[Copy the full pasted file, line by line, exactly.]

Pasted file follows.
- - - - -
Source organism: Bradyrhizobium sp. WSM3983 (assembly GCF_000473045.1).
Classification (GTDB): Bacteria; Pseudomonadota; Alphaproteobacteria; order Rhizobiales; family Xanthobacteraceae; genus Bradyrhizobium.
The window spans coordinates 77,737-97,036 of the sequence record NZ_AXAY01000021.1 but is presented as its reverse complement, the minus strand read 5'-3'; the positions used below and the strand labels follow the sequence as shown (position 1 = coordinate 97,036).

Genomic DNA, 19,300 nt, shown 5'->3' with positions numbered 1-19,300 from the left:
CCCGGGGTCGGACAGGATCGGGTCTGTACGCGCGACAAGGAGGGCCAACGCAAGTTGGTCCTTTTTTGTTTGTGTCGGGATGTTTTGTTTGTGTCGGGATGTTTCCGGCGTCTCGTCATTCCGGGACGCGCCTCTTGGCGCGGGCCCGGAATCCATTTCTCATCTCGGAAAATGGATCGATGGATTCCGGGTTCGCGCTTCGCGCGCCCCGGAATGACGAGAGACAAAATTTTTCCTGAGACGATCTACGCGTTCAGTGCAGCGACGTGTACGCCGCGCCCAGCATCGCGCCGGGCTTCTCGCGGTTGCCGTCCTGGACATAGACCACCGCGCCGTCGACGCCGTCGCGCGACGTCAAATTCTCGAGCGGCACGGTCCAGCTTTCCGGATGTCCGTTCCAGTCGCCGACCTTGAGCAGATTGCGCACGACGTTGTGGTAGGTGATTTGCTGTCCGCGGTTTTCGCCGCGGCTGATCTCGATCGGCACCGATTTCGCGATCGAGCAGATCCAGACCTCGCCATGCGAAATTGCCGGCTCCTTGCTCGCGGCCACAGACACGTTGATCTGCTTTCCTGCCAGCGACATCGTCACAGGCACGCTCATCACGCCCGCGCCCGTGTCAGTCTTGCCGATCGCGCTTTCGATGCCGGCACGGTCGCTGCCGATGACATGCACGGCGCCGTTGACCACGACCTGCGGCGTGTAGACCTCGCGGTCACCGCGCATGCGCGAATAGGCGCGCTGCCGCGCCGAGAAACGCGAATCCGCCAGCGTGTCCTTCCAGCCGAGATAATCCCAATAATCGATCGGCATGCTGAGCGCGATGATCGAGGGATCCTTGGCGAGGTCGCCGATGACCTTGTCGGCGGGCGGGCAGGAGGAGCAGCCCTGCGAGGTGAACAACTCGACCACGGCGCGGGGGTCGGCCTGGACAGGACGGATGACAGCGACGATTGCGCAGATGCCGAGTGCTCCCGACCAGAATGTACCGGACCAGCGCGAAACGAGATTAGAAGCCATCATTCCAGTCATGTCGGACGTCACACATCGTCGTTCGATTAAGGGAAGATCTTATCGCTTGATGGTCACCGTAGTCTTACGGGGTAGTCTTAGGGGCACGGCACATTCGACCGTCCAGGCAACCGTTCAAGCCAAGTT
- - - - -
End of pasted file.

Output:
Source organism: Bradyrhizobium sp. WSM3983 (assembly GCF_000473045.1).
Classification (GTDB): Bacteria; Pseudomonadota; Alphaproteobacteria; order Rhizobiales; family Xanthobacteraceae; genus Bradyrhizobium.
The window spans coordinates 77,737-97,036 of the sequence record NZ_AXAY01000021.1 but is presented as its reverse complement, the minus strand read 5'-3'; the positions used below and the strand labels follow the sequence as shown (position 1 = coordinate 97,036).

Genomic DNA, 19,300 nt, shown 5'->3' with positions numbered 1-19,300 from the left:
CCCGGGGTCGGACAGGATCGGGTCTGTACGCGCGACAAGGAGGGCCAACGCAAGTTGGTCCTTTTTTGTTTGTGTCGGGATGTTTTGTTTGTGTCGGGATGTTTCCGGCGTCTCGTCATTCCGGGACGCGCCTCTTGGCGCGGGCCCGGAATCCATTTCTCATCTCGGAAAATGGATCGATGGATTCCGGGTTCGCGCTTCGCGCGCCCCGGAATGACGAGAGACAAAATTTTTCCTGAGACGATCTACGCGTTCAGTGCAGCGACGTGTACGCCGCGCCCAGCATCGCGCCGGGCTTCTCGCGGTTGCCGTCCTGGACATAGACCACCGCGCCGTCGACGCCGTCGCGCGACGTCAAATTCTCGAGCGGCACGGTCCAGCTTTCCGGATGTCCGTTCCAGTCGCCGACCTTGAGCAGATTGCGCACGACGTTGTGGTAGGTGATTTGCTGTCCGCGGTTTTCGCCGCGGCTGATCTCGATCGGCACCGATTTCGCGATCGAGCAGATCCAGACCTCGCCATGCGAAATTGCCGGCTCCTTGCTCGCGGCCACAGACACGTTGATCTGCTTTCCTGCCAGCGACATCGTCACAGGCACGCTCATCACGCCCGCGCCCGTGTCAGTCTTGCCGATCGCGCTTTCGATGCCGGCACGGTCGCTGCCGATGACATGCACGGCGCCGTTGACCACGACCTGCGGCGTGTAGACCTCGCGGTCACCGCGCATGCGCGAATAGGCGCGCTGCCGCGCCGAGAAACGCGAATCCGCCAGCGTGTCCTTCCAGCCGAGATAATCCCAATAATCGATCGGCATGCTGAGCGCGATGATCGAGGGATCCTTGGCGAGGTCGCCGATGACCTTGTCGGCGGGCGGGCAGGAGGAGCAGCCCTGCGAGGTGAACAACTCGACCACGGCGCGGGGGTCGGCCTGGACAGGACGGATGACAGCGACGATTGCGCAGATGCCGAGTGCTCCCGACCAGAATGTACCGGACCAGCGCGAAACGAGATTAGAAGCCATCATTCCAGTCATGTCGGACGTCACACATCGTCGTTCGATTAAGGGAAGATCTTATCGCTTGATGGTCACCGTAGTCTTACGGGGTAGTCTTAGGGGCACGGCACATTCGACCGTCCAGGCAACCGTTCAAGCCAAGTT